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Inflation-busting rises on the way for leading Suffolk councillors

PUBLISHED: 09:42 21 July 2017 | UPDATED: 09:57 21 July 2017

Colin Noble's 15pc pay rise was approved. Picture: SIMON PARKER

Colin Noble's 15pc pay rise was approved. Picture: SIMON PARKER

Cabinet members at Suffolk County Council are to get above-inflation rises in their allowances after members of the authority backed a new payment scheme.

The new allowances scheme will see leader Colin Noble’s total allowances go up by more than 15pc – from just under £36,000 to £41,500 – next April.

Cabinet members would see their allowances go up from a total of £25,700 to £28,500, a rise of 11pc.

Backbench councillors would see their allowances go up in line with county council workers’ increases – which are currently pegged at a maximum of 1pc.

However because of reductions in the number of committee chairs and other special responsibility allowances paid to councillors, the total amount paid by the council in allowances would remain unchanged.

The changes were recommended by an independent panel made up of former chief executive Dame Lin Homer, outgoing chairman of the New Anglia Local Enterprise Partnership Mark Pendlington, the chief executive of Adnams Andy Wood and chaired by Sandra Cox who has led many such panels in the region.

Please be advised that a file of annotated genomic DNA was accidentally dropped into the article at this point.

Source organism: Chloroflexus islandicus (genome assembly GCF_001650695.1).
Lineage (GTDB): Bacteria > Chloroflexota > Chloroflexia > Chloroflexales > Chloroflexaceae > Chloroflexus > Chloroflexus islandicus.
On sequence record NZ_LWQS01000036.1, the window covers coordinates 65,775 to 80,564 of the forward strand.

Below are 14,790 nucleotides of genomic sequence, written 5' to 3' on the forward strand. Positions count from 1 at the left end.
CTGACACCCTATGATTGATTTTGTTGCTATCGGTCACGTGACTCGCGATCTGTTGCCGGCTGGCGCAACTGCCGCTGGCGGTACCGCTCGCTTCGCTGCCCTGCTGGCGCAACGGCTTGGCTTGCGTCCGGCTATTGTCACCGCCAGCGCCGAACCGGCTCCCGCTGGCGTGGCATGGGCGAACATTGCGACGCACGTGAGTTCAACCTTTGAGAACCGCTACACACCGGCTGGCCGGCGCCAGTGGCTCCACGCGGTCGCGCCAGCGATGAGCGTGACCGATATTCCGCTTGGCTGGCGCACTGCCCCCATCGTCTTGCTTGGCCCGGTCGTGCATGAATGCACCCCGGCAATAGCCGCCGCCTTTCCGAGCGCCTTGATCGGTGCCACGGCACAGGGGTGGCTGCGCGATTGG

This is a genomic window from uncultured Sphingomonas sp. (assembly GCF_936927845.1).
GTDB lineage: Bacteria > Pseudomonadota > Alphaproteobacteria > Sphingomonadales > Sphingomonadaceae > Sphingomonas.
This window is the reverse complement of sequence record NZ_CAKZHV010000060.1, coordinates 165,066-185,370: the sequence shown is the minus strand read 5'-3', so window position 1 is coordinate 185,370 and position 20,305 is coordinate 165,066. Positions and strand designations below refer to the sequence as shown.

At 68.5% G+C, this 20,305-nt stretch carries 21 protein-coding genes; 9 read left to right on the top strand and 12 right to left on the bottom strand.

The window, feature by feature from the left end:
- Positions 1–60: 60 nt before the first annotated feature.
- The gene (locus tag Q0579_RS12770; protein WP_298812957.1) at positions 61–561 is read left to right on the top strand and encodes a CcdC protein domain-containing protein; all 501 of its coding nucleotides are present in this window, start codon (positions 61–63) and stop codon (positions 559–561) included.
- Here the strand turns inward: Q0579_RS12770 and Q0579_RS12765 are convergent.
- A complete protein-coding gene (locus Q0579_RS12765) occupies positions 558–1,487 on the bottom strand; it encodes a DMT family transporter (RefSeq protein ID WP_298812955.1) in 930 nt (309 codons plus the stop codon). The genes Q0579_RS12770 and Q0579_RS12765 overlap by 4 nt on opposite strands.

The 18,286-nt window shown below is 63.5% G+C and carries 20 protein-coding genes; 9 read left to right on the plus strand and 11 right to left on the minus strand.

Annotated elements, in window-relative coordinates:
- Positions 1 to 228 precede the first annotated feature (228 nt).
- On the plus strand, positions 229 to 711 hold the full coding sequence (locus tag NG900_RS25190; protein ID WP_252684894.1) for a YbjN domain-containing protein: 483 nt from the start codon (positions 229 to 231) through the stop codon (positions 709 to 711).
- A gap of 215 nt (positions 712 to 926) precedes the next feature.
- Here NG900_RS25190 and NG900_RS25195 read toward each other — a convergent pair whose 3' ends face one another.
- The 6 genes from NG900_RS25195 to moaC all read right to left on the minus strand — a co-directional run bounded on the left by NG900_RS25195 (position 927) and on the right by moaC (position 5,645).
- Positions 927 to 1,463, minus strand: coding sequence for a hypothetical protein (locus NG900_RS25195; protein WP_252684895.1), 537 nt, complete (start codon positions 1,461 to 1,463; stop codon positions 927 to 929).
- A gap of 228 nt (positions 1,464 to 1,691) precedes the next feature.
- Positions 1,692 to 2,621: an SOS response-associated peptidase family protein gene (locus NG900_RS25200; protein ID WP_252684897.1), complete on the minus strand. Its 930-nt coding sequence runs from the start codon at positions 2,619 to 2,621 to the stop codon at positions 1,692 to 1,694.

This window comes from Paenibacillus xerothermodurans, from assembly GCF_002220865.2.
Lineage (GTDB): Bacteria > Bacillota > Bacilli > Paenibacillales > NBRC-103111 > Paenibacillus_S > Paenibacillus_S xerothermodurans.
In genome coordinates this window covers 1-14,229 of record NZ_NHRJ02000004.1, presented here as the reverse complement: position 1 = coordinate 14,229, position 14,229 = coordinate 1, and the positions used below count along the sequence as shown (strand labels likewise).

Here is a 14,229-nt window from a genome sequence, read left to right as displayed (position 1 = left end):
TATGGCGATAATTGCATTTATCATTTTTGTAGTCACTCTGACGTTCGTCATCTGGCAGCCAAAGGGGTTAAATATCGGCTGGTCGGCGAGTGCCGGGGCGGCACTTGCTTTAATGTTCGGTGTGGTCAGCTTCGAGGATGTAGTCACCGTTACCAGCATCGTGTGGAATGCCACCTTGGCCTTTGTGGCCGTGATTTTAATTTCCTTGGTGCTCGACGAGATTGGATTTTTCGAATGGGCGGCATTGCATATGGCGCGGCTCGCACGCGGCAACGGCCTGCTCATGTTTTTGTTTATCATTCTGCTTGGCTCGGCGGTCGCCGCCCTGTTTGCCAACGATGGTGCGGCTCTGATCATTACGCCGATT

Ms Cox said the panel felt that while councillors’ basic allowances were in line with other similar authorities, the special responsibility payments to cabinet members was lower in Suffolk.

Cabinet member for finance Richard Smith insisted the recommendations had not come from the council, but from an independent panel and it was right to accept their advice.

He said the fact that it would not cost any more to implement was an important factor.

Opposition leader Sandra Gage said it was not setting a good example for the senior councillors to be accepting such a large increase at a time when staff were suffering from the results of the government-imposed pay cap.

There was irritation among some backbench Conservative councillors that a three-line whip had been imposed to ensure they voted in favour of the changes – that did not stop some abstaining in the vote.

Council leader Colin Noble said he would be in favour of the council simply accepting the recommendations of the independent panel: “We ask them to come up with proposals, and that would mean we are not involved with setting our pay levels,” he said.

Final result: 40 for the increase, 21 against with eight abstentions.

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